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It may seem hard to maintain a ritual of cleansing in Phuket, Thailand’s centre of sin and decadence, but once a year it is easy to join in with the Thais on this nine-day purge, which starts this year on 8 October. Buy a white festival outfit from a local stall for a couple of dollars and secure a place on Ranong Rd around 8 am to watch the morning procession. Be warned, though, that the tempting mango-and-sticky-rice you buy for a streetside breakfast that morning might not stay down after what follows.

An eerie, expectant quiet surrounds the town centre as clusters of people line the roads. Firecrackers and drumbeats to ward off evil spirits break the silence, and wafting smoke fills the air as the macabre parade begins. As the first participants - known as mah song, or  "horses of the gods" in Thai - pass by, you may feel your stomach lurch at the sight of the large, shiny and pointed objects thrust through their cheeks. Trickling blood drips gruesomely onto their torsos, blending into their brightly coloured traditional costumes.

As horrible as it is to watch, it is hard to pry your eyes away from the unfathomable lengths some of the participants go to. Women in traditional pink garb thread matching parasols through their cheeks. Some mah song menacingly slice their tongues with axes, while others carry the frame of a child's three-wheeled plastic bike through holes in their skin. Even more terrifying is the size of the rifles chosen by some, balanced by faithful supporters on either side. But it does not end there: swords, daggers, flowerpots - everything and anything is fair game.

The cutting ceremonies take place at the six temples located around Phuket Town. Head to one before the procession to watch the faces of the mah song being carefully sliced open and disinfected (and also afterwards to see the instruments withdrawn). Individuals choose their own objects, and some seem to compete to fit the heaviest, bulkiest or strangest item through their cheeks - it is believed that the more pain they feel during this event, the more success they will enjoy in the coming year.

The mah song are specially chosen to shift evil from individuals and bring good luck to the community, and it is claimed that they feel no pain as they march around Phuket Town in a trance for two hours,  "possessed" by the purifying spirits of the Nine Emperor Gods, who they believe will protect them from any harm or scarring.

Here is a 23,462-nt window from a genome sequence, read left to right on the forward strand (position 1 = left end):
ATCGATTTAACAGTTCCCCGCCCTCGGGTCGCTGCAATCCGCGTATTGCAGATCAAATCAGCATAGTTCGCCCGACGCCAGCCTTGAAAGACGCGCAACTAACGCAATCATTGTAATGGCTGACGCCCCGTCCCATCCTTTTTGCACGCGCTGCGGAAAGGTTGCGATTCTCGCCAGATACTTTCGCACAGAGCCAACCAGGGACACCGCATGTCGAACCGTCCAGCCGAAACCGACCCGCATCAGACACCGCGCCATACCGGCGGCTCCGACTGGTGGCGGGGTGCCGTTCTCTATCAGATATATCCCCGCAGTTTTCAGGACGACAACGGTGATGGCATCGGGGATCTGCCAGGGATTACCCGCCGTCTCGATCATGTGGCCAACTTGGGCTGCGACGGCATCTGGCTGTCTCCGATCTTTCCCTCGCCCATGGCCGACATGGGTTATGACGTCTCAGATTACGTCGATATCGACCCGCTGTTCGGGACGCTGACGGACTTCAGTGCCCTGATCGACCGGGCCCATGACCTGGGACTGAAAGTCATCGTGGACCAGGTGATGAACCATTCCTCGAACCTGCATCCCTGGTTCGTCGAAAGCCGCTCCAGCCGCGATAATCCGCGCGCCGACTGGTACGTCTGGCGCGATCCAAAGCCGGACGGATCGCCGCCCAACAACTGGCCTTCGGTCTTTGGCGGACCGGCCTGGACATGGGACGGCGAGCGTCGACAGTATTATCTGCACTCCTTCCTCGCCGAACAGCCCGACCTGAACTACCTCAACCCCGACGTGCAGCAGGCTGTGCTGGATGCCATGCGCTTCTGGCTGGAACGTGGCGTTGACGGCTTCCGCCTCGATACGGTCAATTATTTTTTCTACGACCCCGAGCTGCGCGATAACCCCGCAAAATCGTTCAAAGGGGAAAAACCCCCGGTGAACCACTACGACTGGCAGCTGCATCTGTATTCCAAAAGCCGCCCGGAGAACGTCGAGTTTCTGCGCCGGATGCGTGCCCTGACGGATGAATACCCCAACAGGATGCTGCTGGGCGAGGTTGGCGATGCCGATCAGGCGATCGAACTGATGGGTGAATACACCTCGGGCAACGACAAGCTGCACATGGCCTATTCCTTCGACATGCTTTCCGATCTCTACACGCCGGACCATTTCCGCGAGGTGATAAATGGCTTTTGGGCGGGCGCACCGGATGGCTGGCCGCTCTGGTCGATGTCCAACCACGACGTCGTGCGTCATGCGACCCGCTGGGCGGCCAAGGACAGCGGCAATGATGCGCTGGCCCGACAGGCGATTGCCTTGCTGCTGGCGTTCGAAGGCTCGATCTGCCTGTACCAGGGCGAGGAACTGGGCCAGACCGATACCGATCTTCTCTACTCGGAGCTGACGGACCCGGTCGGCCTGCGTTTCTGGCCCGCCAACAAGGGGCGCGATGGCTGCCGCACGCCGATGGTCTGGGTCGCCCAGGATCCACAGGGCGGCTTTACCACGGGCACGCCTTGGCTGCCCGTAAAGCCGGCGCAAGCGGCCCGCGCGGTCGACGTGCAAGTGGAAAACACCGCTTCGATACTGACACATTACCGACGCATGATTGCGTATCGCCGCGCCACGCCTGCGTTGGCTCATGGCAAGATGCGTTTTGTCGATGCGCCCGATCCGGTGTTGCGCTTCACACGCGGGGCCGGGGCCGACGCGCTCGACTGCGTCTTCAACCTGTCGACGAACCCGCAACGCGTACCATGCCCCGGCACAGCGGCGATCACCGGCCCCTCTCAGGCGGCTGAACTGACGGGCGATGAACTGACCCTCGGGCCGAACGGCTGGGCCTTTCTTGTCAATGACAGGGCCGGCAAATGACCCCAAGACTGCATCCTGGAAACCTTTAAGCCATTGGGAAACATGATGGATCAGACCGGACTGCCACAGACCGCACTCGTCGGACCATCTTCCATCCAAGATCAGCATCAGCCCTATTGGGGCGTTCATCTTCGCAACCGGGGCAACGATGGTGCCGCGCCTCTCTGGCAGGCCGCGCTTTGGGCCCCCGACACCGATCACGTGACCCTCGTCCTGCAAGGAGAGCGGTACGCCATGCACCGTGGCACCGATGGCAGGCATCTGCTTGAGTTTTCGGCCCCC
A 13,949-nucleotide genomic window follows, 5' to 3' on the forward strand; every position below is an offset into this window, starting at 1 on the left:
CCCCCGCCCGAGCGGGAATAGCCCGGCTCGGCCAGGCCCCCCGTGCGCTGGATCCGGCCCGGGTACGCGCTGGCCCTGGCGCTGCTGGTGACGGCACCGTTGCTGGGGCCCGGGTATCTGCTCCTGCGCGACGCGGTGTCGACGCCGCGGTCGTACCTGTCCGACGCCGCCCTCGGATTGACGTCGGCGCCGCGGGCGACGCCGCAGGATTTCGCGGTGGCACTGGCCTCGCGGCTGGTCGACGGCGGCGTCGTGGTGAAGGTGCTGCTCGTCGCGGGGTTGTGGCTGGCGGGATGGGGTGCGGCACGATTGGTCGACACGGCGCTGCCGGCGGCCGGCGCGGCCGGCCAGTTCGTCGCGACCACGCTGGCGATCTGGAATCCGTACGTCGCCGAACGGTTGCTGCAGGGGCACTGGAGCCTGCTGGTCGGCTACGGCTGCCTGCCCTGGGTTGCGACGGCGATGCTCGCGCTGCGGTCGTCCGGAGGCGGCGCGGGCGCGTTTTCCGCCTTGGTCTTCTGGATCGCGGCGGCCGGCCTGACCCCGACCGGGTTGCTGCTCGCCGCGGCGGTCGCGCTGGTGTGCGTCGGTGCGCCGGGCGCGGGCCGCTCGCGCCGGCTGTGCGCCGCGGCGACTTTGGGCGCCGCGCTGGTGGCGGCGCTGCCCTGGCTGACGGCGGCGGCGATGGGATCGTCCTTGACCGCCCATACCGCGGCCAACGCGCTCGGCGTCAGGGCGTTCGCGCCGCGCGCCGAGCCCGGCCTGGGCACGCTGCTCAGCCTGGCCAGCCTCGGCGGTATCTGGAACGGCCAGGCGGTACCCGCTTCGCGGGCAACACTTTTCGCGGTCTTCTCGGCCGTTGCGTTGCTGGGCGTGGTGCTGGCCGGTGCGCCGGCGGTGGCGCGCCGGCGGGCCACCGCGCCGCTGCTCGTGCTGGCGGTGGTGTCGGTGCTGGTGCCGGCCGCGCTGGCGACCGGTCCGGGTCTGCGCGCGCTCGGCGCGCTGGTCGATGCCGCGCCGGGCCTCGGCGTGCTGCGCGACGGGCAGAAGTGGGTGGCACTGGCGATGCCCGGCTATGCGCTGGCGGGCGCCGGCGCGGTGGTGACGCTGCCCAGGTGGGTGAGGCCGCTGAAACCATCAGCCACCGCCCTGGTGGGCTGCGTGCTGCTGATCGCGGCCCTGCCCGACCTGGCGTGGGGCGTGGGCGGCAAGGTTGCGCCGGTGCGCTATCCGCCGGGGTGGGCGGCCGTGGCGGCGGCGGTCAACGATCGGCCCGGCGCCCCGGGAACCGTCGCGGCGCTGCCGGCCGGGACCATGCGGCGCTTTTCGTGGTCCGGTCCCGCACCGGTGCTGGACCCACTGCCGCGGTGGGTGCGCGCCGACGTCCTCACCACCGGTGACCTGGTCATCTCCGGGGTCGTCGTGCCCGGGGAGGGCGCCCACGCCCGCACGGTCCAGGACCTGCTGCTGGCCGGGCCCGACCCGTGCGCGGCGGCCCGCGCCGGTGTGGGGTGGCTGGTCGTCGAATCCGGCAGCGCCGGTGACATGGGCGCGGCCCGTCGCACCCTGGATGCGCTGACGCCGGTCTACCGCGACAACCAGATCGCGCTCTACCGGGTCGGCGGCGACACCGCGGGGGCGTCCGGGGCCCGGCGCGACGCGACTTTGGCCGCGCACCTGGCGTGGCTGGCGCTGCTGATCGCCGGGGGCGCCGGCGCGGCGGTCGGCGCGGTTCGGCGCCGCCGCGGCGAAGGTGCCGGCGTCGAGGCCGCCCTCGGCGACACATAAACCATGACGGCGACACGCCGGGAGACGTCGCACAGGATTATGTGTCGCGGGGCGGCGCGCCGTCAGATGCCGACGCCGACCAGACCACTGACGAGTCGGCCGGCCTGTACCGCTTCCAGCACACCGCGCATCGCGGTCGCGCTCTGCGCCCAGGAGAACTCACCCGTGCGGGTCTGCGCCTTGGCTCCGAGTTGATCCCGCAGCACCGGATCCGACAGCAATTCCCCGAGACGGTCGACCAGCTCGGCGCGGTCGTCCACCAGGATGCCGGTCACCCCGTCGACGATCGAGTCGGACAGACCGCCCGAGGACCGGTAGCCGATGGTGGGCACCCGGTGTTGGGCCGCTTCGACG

But the mutilation is not the only part of the process. All Thais must adhere to ritual cleansing activities during this period - including abstaining from alcohol, meat and sex - to ensure good health and peace of mind. The festival originated when a visiting troupe of Chinese performers fell ill, and practised some of these rituals in order to recover. (Some mah song today are supposedly able to suddenly and unexplainably speak Chinese, with no previous knowledge of the language.)

Once you have had enough of the bloodshed and your stomach is feeling settled, wander along Ranong Rd, which is lined with festival stalls selling rainbow-coloured varieties of freshly squeezed juices and delicious vegetarian food - a special delight for non-meat-eaters, who may often find regular Thai markets a bit of a gamble. These stalls stay open from dawn until very late and offer everything from Thai salads and curries to pad thai and other dishes with a Phuket twist - especially their version of the humble fried potato, twirled on a stick and coated with tom yum flavour.

The afternoon is a good time to grab some food and head to the beach until the festival's night-time ceremonies begin, when participants undergo further trials of faith in the temples of Phuket Town: common themes involve bathing in hot oil, fire-walking and climbing ladders made of daggers. (Ask at your hotel to find out which temple will be featuring which activities that night.)

If you are visiting Phuket specifically for the festival, you will not want to miss the closing ceremony - the final send-off to the gods. Get to the Phuket Rd roundabout early to secure a place; we recommend sitting inside a restaurant as Thai festival-goers throw caution to the wind on this night: firecrackers are everywhere on the streets and the footpaths. The final parade begins with deafening thunderclaps and the air is thick with smoke as group after group of Thais in robes hoist golden shrines  into the air covered in more fireworks than you will see on New Year's Eve, anywhere.

The closing ceremony is frightening and exhilarating at the same time - it almost makes you feels like you are in a war zone, which is perhaps not surprising for a festival of so many contradictions. Celebrating peace, faith and good health through self-mutilation and deprivation, fire, rockets and a general atmosphere of anxiety, this annual event is a fascinating way to see a very real slice of life in Phuket.

 

© Lonely Planet. All rights reserved. The article ‘Phuket's Vegetarian Festival’ was published in partnership with Lonely Planet.

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